YOU MAY not yet have come across Rutger Hoedemaekers, even if you are an aficionado in the soothing waters of modern composition; still less, perhaps, an occasional bather. There’s little whispers of him out there in the world already – a digital-only single from the tail end of last year, “The Invention Of The Moon”, and one, “Not For That Hour, Not For That Place”, from the beginning of this, both of which feature herein; a stunning contribution to 7K’s 20-track compilation from December, Layers: Ambient, entitled ‘Done Our Share Of Reading And We’ve Worked On Our Lace”, which doesn’t.
There are two key words in the paragraph above: stunning; and yet. Because if this particular corner of our vast musical landscape moves you in any way, then be sure that Rutger’s debut album for 130701, The Age Of Oddities will assuredly grab you by the heart.
To introduce him then. Rutger was born in Nijmegen, in the Netherlands and, after 13 years in Berlin, he’s recently relocated to Brussels.
His earliest musical output was bedroom techno and ambient, fashioned in his teenage years, which led to him studying composition at the Royal Conservatory in The Hague.
When he graduated, he had a plan; together with two friends he would found a studio in Berlin. And so it was to be. Some 3,500 square feet of factory was converted into a nine-room sonic salon. Salon used wisely, as it quickly became a community hub for musicians of the calibre of Jóhann Jóhannsson, Hildur Guðnadóttir and Dustin O’Halloran; later, Gunnar Örn Tynes from Múm and Yair Elazar Glotman. He would work closely alongside Jóhann for four years before his untimely death in 2018.
In 2015, Rutger was asked by Jóhann to co-compose the score for the Icelandic crime series Trapped, alongside Hildur Guðnadóttir. It garnered acclaim and an award. This led to further film work alongside Jóhann. He’s since scored a brace of European movies alone.
Life changes, and sometimes it changes all too quickly. Massive losses can act as pivots for change. It’s just over three years ago since Jóhann left us. This spurred Rutger to dust down the album he’d been working on sporadically for years; to finish it. Then he would leave Berlin.
That October, a memorial concert was held for Jóhann in Reykjavik, for inclusion at which Rutger scored one of the earliest pieces, “The Invention Of The Moon”, for string quartet, a single horn and voice. The very next day, he laid down Kira Kira’s vocals at Ólafur Arnalds’ studio. Later still, he recorded the 23-piece Budapest Art Orchestra and other instrumental components. To finish, he re-amped the recordings at the Berlin studio’s large common area through guitar amps alone, into the small hours.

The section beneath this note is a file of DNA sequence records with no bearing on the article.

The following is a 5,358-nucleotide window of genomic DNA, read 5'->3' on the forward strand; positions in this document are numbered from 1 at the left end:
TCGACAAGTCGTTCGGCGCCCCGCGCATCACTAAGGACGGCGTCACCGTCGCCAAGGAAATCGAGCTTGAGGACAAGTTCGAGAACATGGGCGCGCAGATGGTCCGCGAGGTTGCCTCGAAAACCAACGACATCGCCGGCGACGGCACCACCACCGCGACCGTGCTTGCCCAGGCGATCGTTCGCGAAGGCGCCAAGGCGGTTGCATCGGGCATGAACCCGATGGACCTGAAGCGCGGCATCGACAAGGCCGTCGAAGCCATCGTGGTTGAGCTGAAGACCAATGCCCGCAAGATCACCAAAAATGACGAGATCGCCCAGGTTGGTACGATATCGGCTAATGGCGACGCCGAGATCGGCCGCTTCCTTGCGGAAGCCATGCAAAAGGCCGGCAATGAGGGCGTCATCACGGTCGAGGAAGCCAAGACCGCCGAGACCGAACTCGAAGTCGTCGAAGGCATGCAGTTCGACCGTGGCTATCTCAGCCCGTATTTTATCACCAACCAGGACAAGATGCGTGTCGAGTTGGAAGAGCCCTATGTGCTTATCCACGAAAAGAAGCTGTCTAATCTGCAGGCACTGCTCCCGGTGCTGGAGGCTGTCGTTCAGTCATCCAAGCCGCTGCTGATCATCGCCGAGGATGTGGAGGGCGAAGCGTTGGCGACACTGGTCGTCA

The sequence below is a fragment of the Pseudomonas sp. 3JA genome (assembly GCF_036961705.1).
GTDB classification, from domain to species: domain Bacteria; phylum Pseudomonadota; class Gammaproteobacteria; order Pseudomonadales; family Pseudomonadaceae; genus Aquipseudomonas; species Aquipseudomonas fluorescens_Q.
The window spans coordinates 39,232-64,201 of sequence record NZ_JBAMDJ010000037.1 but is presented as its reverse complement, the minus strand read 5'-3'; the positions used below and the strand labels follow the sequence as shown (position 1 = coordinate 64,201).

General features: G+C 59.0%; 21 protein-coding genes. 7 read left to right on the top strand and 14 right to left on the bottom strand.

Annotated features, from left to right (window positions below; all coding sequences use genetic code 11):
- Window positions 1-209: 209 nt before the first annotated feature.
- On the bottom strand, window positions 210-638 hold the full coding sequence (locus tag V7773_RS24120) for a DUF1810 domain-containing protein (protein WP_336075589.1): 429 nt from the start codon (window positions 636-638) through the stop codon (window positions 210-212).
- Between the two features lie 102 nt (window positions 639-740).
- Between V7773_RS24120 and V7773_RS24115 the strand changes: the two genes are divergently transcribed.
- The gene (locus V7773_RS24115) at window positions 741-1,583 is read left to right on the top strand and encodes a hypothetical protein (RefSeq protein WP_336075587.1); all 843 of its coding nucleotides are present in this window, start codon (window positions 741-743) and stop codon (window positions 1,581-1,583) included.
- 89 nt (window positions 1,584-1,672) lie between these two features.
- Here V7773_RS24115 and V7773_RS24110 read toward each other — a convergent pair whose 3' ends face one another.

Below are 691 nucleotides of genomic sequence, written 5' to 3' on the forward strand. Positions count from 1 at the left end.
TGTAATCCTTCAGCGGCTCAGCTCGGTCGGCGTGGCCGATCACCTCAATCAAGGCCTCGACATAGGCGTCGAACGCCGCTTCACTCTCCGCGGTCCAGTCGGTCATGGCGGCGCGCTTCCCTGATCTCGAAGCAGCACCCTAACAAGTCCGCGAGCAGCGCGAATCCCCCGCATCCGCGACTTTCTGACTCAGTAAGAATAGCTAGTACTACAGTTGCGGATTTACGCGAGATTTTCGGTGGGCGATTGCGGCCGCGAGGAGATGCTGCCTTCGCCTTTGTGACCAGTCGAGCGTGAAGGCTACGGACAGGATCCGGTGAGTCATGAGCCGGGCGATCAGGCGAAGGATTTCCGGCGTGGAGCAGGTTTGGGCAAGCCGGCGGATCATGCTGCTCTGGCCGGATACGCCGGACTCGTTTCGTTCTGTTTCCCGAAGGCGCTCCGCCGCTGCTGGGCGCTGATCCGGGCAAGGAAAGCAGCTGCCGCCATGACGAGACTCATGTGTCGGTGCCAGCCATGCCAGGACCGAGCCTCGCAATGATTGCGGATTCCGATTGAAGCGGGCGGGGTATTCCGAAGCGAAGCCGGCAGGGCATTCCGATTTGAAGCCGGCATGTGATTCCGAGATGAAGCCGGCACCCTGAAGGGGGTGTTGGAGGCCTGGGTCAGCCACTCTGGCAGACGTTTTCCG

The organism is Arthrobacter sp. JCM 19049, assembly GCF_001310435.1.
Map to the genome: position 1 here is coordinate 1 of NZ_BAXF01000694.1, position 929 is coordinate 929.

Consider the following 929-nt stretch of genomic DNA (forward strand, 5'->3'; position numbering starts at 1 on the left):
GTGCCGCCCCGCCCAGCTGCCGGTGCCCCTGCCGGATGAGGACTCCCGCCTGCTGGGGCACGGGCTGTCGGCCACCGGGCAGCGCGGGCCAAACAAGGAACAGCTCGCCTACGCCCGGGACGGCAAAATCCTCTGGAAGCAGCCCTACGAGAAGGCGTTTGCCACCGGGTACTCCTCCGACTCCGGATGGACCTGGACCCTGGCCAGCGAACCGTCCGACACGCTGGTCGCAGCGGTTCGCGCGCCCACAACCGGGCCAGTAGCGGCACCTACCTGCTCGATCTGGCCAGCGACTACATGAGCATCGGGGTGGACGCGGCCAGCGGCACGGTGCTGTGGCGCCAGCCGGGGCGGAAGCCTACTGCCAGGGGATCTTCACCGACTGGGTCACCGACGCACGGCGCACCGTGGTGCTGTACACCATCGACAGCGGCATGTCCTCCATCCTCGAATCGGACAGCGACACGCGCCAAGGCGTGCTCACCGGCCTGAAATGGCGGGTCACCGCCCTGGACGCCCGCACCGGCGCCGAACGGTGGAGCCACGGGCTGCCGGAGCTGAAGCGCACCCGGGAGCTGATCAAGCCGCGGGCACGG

The resulting album is deep, complex, very human, moving, forward-looking and stands very much shoulder to shoulder with those twin greats released by 130701 last year; that is, Yair Elazar Glotman and Mat Erlandsson’s Emanate; and Olivier Alary and Johannes Malfatti’s u,i.
It’s title derives from a quote from Lord Byron’s epic poem, “Don Juan”: “this is the age of oddities let loose”, an obvious pointer to the socio-political and viral whirlwind of our times; it’s also partly a eulogy for dear Jóhann.
Much like u,i, much of the power of The Age Of Oddities comes from the human voice; the human voice processed, refracted through post-processing prisms, at one or removes from itself but instantly recognisable. In this sense it straddles spheres; is it a vocal line or an instrument? Is it still to be regarded as flesh-generative, or is it something other now? There’s a tension in the engagement with that; but it’s still carries the unmistakeable timbre of our species.
All entirely intentional, of course: Rutger says that these human voice-instruments “became a personal reflection on the initial sense of powerlessness in the wake of global issues that feel too big to fathom by themselves, let alone as a whole, and for which a clear, much-needed voice seemed missing at times.
“The masking of the vocals became a depiction of reality before the revolution to me, the moment the problem exists but hasn’t yet become visible to the larger public.
“The voices exist but aren’t yet heard by all.”
The beginning of the album explores this. “An Explanation For Its Own Sake” opens in an oddly transformed … sonic element; there’s brass-swathed, almost drowned sibilance, part-instrument, part vocal; some modern vocoder process eventually reveals language. A purer, higher female counter-melody twines with the grand autumn of that brass in lament.